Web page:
Making money transactions between different banks or payment services have always been a strenuous task, requiring multiple verifications, sometimes performed even by humans, to attest their authenticity, and a lot of effort had to be put to translate from one bank or payment service system “language” to another one. That’s why it’s so expensive and slow to make these kinds of transactions (it’s not just because they want to earn a lot of money from you).

The cumbersome system that processes these transactions is called SWIFT.

But then there is Ripple. The Ripple payment protocol is brilliant in the way it uses the blockchain and its own currency, XRP, as a bridge currency to allow an almost instant and direct cross-border transfer of money between two parties for free.

More than that, it allows any currency exchange (including dollars, euro, bitcoins and World of Warcraft gold) almost instantly and for free. It uses the blockchain technology, which can make all these verifications much more efficiently than SWIFT. Authentication is similar to bitcoin’s, but there are no miners.

As Ripple is expanding, a very curious phenomenon is happening regarding its reception by parties which, in theory, have the same interests. Santander, for example, openly supports Ripple and already adopts it, as it sees in it a way to attract more clients to allocate money on things that really give them substantial profit, which is sure not the transfer rates they charge. Around 100 other banks and services are also signed to Ripple, and you can make transactions between them instantly and for free.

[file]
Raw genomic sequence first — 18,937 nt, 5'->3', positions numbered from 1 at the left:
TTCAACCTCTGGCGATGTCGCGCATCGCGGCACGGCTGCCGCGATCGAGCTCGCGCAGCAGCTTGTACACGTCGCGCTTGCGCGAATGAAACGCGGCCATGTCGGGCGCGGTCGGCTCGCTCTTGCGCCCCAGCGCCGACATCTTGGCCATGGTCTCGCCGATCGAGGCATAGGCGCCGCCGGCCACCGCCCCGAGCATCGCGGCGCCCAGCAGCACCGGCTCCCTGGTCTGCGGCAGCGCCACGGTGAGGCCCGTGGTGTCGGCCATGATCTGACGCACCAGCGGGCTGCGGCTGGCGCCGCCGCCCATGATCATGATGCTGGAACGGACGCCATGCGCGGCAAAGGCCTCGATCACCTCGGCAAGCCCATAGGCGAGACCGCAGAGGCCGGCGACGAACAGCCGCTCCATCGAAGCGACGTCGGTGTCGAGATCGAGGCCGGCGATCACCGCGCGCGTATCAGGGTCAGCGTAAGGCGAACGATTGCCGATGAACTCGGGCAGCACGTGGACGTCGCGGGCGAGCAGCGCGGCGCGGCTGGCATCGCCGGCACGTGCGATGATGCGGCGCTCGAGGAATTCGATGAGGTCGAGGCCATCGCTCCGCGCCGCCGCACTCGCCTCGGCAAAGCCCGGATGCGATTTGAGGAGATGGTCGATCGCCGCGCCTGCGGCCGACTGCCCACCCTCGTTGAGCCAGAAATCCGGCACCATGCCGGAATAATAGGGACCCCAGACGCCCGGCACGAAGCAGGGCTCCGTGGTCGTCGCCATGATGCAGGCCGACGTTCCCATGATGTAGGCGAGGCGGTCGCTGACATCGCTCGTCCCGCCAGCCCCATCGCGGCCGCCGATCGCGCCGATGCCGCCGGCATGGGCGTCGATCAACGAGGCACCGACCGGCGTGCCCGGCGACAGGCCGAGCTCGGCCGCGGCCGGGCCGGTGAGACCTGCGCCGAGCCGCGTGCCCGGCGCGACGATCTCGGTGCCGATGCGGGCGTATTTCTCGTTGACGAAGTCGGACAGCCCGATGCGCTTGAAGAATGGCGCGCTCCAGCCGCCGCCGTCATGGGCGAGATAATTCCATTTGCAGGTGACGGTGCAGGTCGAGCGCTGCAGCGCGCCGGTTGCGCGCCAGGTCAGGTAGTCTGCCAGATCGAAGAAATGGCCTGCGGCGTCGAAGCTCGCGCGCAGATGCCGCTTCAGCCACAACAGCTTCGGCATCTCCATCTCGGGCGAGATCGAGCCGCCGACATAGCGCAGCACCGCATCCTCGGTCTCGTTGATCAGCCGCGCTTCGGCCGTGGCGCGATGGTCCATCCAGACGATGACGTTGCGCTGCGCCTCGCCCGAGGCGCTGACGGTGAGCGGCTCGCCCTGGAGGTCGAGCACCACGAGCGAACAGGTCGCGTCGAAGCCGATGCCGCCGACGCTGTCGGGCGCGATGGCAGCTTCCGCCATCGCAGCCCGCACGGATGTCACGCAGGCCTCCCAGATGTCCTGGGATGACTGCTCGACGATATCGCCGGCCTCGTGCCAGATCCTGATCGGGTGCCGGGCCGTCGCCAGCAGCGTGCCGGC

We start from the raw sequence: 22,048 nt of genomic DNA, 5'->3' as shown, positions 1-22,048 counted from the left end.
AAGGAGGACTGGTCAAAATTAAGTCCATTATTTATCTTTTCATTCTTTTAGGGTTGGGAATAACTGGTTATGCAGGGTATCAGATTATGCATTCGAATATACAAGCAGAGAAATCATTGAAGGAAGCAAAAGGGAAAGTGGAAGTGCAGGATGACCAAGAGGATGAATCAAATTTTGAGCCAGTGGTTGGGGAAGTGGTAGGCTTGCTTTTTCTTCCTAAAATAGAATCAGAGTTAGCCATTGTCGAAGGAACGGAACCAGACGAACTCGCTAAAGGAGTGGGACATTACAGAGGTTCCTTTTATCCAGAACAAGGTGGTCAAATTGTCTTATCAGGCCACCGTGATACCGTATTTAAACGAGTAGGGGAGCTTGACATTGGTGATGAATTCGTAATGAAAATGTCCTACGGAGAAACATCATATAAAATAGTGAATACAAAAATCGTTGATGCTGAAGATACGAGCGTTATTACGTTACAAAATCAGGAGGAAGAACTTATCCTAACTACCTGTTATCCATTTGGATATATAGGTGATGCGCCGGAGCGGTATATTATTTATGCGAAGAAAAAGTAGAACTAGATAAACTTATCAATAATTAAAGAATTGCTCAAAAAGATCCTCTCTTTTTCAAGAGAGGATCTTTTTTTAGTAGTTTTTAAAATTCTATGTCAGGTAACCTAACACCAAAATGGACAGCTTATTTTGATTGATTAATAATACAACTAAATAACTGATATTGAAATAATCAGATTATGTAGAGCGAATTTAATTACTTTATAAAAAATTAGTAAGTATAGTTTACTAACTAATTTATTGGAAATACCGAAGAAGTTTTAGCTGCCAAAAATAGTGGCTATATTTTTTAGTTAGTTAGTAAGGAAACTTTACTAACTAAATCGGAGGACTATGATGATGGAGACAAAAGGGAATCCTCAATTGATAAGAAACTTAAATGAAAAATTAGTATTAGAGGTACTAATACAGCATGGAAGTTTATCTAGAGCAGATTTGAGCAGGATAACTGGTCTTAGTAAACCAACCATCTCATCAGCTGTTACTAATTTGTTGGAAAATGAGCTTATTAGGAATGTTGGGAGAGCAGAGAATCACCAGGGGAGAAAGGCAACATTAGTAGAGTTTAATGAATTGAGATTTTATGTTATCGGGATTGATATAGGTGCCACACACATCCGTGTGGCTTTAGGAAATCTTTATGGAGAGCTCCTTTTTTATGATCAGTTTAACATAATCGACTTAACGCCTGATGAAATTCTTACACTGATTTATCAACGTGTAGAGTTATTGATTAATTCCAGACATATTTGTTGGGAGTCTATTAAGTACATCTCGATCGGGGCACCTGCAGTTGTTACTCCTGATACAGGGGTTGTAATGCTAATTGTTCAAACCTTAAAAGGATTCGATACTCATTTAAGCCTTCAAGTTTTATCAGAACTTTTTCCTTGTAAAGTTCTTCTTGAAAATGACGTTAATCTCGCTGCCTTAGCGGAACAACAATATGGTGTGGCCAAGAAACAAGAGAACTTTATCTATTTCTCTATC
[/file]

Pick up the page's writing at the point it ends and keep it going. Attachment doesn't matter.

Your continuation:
Western Union, on the other hand, saw the company growth as a threat, as they are like the dog with the bone regarding the fees they charge per transaction.  Executives at global banks have said that they wouldn’t ever entrust their clients’ payment to a cryptocurrency, too.

Even the cryptocurrency community is very divided by what they think about Ripple.

Proponents defend XRP (Ripple’s native cryptocurrency) as a mean to disseminate cryptocurrency culture to the mainstream, while others criticize it for not being truly decentralized and not secure enough, as they choose speed and efficiency by using few core validation nodes for fast transactions.

Ripple’s CEO has also been criticized for retaining 20% of the total Ripple pre-added to the system, but he later donated a lot of it to non-profits and charities. What we are seeing is a polarized reaction to Ripple and XPR which, on the surface, seems illogical. And this peculiar war will probably have a huge impact on what we should expect from Ripple in the future.